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I'm using EF 7.0.0.0-rc1-final.

I have a tree structure with one-to-many relationships from GrandGrandParent to GrandParent to Parent to Child:

public class GrandGrandParent
{
    public int ID { get; set; }
    public string Name { get; set; }

    public virtual List<GrandParent> GrandParents { get; set; }

    public GrandGrandParent()
    {
        this.GrandParents = new List<GrandParent>();
    }
}

public class GrandParent
{
    public int ID { get; set; }
    public string Name { get; set; }

    public virtual GrandGrandParent GrandGrandParent { get; set; }
    public virtual List<Parent> Parents { get; set; }

    public GrandParent()
    {
        this.Parents = new List<Parent>();
    }
}

public class Parent
{
    public int ID { get; set; }
    public string Name { get; set; }

    public virtual GrandParent GrandParent { get; set; }
    public virtual List<Child> Children { get; set; }

    public Parent()
    {
        this.Children = new List<Child>();
    }
}

public class Child
{
    public int ID { get; set; }
    public string Name { get; set; }

    public virtual Parent Parent { get; set; }
}

Using EF Core 1.0 (EF 7), how can I create a LINQ query (or with sub-queries) that give me the whole tree, given a certain grand-grand-parent ID?

I can .Include() one level up or down, maybe I'm blind for the obvious? This gives me the GrandGrandParent and the list of GrandParents:

var ggparent1 = from ggp in myDbContext.GrandGrandParent
                .Include(ggp => ggp.GrandParents)
                where ggp.ID == 2
                select ggp;

I want to get the whole tree, down to the list of children. Must I resort to code a foreach() loop and manually build the tree?

7
  • How is designed your database ? You have 4 tables, 2 or 1 ? Despite the fact that your hierarchy is strange, having the number of tables could guide us to help you (especially with includes and joins) – cdie Mar 4 '16 at 9:03
  • There are 4 tables, one for each class. The hierarchy is chosen to show my problem in a generic way, so readers won't have to bother to learn the business logic too. I have tried variations on the following LINQ: var gparents = from gp in myDbContext.GrandParent .Include(gparent => gparent.GrandGrandParent) .Include(gparent => gparent.Parents) .ThenInclude(children => children.Select(child => child.ID)) where gp.GrandGrandParent.ID == 2 select gp; but .ThenInclude always throws an exception. – Peter Lindgren Mar 4 '16 at 9:12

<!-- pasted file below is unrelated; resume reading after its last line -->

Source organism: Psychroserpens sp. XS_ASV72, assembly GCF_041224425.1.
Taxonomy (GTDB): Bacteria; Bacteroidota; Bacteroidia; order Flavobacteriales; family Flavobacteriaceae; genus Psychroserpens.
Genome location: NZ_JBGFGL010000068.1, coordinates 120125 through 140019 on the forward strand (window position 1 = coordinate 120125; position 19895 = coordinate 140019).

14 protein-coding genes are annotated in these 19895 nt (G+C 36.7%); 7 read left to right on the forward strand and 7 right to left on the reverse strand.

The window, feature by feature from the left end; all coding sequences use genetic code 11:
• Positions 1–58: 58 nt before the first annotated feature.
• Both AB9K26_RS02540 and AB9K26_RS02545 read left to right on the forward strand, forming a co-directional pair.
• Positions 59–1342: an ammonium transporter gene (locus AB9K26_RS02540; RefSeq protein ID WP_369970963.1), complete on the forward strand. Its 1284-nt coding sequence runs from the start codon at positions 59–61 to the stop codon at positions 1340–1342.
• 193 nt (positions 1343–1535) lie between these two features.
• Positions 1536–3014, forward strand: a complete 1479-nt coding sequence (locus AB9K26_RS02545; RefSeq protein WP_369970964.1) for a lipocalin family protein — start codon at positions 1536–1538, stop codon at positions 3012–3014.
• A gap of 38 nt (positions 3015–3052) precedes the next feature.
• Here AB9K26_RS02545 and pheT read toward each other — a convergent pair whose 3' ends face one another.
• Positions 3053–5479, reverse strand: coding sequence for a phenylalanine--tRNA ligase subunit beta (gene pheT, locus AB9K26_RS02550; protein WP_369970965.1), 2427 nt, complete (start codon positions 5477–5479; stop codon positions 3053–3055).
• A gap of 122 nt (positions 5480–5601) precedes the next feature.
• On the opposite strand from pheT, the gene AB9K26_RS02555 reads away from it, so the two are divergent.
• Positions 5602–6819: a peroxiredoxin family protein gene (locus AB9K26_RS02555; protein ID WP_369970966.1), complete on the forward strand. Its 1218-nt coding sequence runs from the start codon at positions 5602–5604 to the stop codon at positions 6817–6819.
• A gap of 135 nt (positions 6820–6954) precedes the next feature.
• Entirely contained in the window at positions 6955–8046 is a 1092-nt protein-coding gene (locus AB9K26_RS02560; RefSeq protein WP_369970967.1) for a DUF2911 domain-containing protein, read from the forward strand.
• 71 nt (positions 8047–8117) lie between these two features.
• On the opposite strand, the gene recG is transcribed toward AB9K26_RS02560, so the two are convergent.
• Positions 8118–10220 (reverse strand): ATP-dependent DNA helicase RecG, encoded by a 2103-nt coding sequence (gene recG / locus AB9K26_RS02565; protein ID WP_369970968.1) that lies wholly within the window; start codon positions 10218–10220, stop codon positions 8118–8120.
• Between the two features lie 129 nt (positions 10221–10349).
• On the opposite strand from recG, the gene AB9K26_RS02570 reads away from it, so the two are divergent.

• What is the exception ? – cdie Mar 4 '16 at 9:20
  • System.ArgumentException: The properties expression 'children => {from Parent child in children select [child].ID}' is not valid. The expression should represent a property access: 't => t.MyProperty'. When specifying multiple properties use an anonymous type: 't => new { t.MyProperty1, t.MyProperty2 }'. – Peter Lindgren Mar 4 '16 at 9:24
  • My test application: http://pastebin.com/b2tWS7LC and the EF classes as above. – Peter Lindgren Mar 4 '16 at 9:42
2

I would just go with the Linq form:

private static void Test0(ApplicationDbContext myDbContext)
{
    var ggparent = myDbContext.GrandGrandParents
        .Include(ggp => ggp.GrandParents)
        .ThenInclude(gp => gp.Parents)
        .ThenInclude(p => p.Children)
        .FirstOrDefault(ggp => ggp.ID == 3);

    if (ggparent == null)
    {
        DebugPrint("GrandGrandParent not found");
        return;
    }

    DebugPrint("GrandGrandParent:");
    DebugPrint(ggparent);


    if (ggparent.GrandParents == null)
    {
        DebugPrint("GrandParents null");
        return;
    }

    foreach (var gparent in ggparent.GrandParents)
    {
        DebugPrint(gparent);
        if (gparent.Parents == null) continue;
        foreach (var parent in gparent.Parents)
        {
            DebugPrint(parent);
            if (parent.Children == null) continue;
            foreach (var child in parent.Children)
            {
                DebugPrint(child);
            }
        }
    }

    int changeCount = myDbContext.SaveChanges();
    DebugPrint(string.Format("ChangeCount={0}", changeCount));
}

Then you do not have to do the sub queries by your own. But you can add logging to see the SQL queries EF actually creates.

If you need the complete tree you do not need select. You can use select to extract a part of the result tree or to build a new (flat) object out of the hierarchy.

An example where I flatten a hierarchy with only two levels (with many-to-many) to get the Items for a grouped SelectList:

var result =
    (from c in dbContext.EventTypes
    join j in dbContext.EventType2EventTypes on c.Id equals j.ChildEventTypeId
    join p in dbContext.EventTypes on j.ParentEventTypeId equals p.Id
    where p.EventTypeLevel == EventTypeLevel.First && c.EventTypeLevel == EventTypeLevel.Second
    orderby p.SortOrder, p.Id, c.SortOrder, c.Id
    select new SelectListItem
    {
        Text = c.NameDe,
        Value = c.Id.ToString(),
        Group = GetParentEventTypeSelectListGroup(p.NameDe)
    }).AsNoTracking();

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